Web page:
Two Sustainability Costs & Walmart’s New Supply Chain Fees

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Walmart announced last week it would require all suppliers to pay warehousing and shelf stocking fees. The new policy, the company says, brings consistency to supplier treatment as some vendors had been charged in the past, whereas others had not.

Wal-Mart claims the changes are aimed at working with suppliers to serve “shared customers” and achieve the low prices “they expect and deserve.”

I don’t disagree. Consumers need low prices. But, and as is always the case with WalMart, the question is: at what cost?

There are two points worth note.

First, if you have or are a supplier to Walmart, you will know the siren call of sales volume. But you will have also likely felt the sting of restrictive delivery rules and the great, constant pressure for ever lower prices.

Most venders have already cut costs to the bone, so it is not hard to imagine how this new squeeze might tempt suppliers, particularly in lax jurisdictions, to externalize labor, environmental and social costs more than they already do.

Squeezing the last bit of margin juice out of every product is just what Walmart does, so we shouldn’t be surprised about that. But several studies show charging warehousing and stocking fees are done to the detriment of the vendor without much price benefit to consumers.

Second, do we really need such low prices? Perhaps on food and other necessities, but perhaps not so much on others items. Indeed, lower prices in many ways only perpetuates a vicious cycle of 2 for 1 economic self-flagellation we mostly live in North America.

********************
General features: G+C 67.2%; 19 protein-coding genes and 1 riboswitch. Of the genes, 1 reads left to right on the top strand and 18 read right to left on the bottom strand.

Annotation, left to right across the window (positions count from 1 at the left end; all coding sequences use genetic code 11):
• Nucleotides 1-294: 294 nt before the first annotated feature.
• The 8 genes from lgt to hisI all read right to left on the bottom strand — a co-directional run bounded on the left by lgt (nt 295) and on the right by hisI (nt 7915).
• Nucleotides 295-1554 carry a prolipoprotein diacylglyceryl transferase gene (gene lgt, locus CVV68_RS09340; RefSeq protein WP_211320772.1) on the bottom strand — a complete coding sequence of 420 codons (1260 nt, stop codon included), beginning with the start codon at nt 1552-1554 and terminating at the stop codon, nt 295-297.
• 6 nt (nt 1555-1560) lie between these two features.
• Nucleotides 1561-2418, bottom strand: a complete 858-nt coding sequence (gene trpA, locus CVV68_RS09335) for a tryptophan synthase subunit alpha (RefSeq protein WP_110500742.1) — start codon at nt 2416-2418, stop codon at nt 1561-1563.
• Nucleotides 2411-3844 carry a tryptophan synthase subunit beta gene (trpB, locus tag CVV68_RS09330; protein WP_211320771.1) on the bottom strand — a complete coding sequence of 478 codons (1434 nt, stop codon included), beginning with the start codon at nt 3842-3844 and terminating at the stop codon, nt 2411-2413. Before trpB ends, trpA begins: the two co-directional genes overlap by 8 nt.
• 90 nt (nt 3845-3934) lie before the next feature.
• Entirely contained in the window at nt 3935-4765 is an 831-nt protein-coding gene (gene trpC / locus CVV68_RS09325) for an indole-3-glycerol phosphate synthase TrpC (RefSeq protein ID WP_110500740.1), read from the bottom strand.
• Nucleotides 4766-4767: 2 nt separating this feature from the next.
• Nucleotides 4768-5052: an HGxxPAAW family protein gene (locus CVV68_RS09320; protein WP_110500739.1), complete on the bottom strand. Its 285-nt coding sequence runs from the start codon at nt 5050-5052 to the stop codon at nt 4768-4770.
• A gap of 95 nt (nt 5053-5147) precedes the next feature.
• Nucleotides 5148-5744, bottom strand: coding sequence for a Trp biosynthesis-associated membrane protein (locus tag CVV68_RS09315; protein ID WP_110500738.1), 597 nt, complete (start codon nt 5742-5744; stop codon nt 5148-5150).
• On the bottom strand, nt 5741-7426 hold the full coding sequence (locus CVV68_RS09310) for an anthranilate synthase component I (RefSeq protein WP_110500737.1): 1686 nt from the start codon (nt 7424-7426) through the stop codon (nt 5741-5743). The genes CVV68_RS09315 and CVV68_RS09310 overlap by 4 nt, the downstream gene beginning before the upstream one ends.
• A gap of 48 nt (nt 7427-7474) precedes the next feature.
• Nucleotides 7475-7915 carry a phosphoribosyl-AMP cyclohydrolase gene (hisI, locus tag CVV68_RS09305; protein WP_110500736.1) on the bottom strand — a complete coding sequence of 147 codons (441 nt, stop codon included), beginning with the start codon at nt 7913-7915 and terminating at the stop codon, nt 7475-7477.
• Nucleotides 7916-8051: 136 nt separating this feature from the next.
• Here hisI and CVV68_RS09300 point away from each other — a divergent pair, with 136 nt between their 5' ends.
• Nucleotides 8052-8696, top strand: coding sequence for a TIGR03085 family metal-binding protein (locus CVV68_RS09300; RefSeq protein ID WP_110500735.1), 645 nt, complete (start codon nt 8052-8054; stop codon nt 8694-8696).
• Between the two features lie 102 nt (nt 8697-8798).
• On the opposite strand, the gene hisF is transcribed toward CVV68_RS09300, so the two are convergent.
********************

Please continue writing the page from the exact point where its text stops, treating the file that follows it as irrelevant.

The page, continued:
That is, we want too much stuff, more than we can afford really, so most of us need everything at the lowest price possible. We also want expensive things most can ill afford.

So we work extra hours, or take on crazy credit levels to pay for things. When we get the stuff we want, we quickly become unsatisfied with it (cause stuff doesn’t make us happy) and so we start the cycle again.

Many, too many, of us have been willing to live this way for some time despite often grave personal and financial consequences. We sacrifice long-term quality life for the short-term gains of buying cheap or dear, and wittingly or not, encourage inevitable and avoidable environmental and labor exploitation.

We don’t like it but we still like our cheap and expensive stuff.

Companies are smart, they pay attention and they respond. We shouldn’t be shocked when companies like Walmart try to deliver our “needs” by pushing costs down to suppliers who in turn will, if they can, externalize them to labor, the environment or communities.

The only escape from our own self-inflicted punishment: want less stuff.

In the meantime, we shouldn’t be surprised that Walmart and other companies are charging for space and logistics. Pushing these costs along to venders is just another way for the company to do exactly what it is telling us it is doing: giving us low prices. Telling us it’s for our own good and that of venders, however, may be stretching the point.

If you believe we don’t need such material lifestyles you might want to you join the Story of Stuff movement…

(part of this post is adapted from the original published in www.csrcounts)

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